So, net zero, basically, is a corporate strategy. It’s a smokescreen, Amy. It is put forward by the most polluting corporations in the world. And all these corporations suddenly have stepped up with these net zero targets. “We’ll do net zero by so-and-so year.” And you wonder: Why are they suddenly so eager to come with a target, where they’ve actually squashed climate science for decades? And it’s because net zero actually allows them to get away with continuing to pollute, continuing business as usual, because what net zero says is that we can suck the carbon back out of the atmosphere. So this is about offsets, and this is about so-called sequestering carbon. And whose land, whose forests are they going to so-called use for the offsets? Whose rivers and lakes are they actually going to use to sequester this carbon? It’s coming to our countries in the Global South, Amy. It’s coming to communities who are using their lands, their forests, their rivers to stay alive. And what net zero is going to do is trigger a huge land grab, more than that is happening already, in our countries of the Global South.
So, when the Development Finance Corporation of the U.S. says, “We’ll go net zero by 2040,” that means that the signal that they’re sending is that they want to continue polluting and that they’re going to go after other people’s lands and forests to be able to offset their emissions. So this is just extremely damaging. And that is something that we need to see really change, coming out of the U.S. and our own countries. I mean, I will stand up to our governments in the Global South to say, “Don’t accept this, because your people’s lands, your people’s forests are going to be really grabbed for capitalist expansion.” They just want to continue expanding markets. So, commodifying nature is the next market. And that’s something we are really, really fighting against.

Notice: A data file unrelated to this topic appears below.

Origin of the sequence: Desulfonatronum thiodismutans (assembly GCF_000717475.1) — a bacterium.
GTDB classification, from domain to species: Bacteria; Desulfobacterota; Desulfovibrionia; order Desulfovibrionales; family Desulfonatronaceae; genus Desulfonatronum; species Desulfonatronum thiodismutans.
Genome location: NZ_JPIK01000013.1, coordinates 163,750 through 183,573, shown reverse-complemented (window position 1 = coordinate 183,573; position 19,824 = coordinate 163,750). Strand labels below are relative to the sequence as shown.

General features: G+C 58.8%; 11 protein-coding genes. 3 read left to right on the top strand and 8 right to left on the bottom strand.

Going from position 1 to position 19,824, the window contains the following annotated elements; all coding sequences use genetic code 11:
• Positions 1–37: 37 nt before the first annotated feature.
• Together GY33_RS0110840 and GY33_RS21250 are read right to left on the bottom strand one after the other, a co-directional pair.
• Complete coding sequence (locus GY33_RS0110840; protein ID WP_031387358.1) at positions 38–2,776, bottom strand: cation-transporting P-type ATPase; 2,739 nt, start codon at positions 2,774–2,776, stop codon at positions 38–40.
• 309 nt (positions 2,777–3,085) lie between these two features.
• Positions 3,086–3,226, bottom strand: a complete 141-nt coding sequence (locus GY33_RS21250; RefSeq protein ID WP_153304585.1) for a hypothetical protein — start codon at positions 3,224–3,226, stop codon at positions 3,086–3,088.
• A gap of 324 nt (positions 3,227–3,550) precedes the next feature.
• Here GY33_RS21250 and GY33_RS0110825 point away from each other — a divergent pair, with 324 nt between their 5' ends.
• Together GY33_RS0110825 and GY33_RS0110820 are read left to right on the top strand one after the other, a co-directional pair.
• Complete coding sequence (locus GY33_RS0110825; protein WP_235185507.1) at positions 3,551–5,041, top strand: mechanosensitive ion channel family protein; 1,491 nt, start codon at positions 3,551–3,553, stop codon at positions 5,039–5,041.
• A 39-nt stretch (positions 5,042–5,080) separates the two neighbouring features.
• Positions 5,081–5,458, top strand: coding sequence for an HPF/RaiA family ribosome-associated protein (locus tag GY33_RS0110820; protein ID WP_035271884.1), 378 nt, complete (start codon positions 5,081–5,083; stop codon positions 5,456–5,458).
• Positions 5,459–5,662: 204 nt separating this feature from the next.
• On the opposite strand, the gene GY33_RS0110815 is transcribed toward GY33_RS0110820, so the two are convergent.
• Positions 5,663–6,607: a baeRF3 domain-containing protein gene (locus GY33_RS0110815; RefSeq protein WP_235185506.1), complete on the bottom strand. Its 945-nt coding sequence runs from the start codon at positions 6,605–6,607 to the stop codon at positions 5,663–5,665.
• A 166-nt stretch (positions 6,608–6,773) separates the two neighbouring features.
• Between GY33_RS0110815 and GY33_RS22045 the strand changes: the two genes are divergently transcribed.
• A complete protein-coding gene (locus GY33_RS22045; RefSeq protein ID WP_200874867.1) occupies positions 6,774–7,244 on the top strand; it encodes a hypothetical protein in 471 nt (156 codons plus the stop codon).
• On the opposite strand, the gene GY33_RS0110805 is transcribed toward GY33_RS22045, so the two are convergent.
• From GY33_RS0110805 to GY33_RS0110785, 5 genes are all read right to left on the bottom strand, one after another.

AMY GOODMAN: I wanted to get both of your comments on China’s role. The Chinese President Xi Jinping addressed the climate summit Thursday, repeating his pledge for China to cap emissions by 2030 and be carbon neutral by 2060. He also vowed to reduce China’s dependence on coal.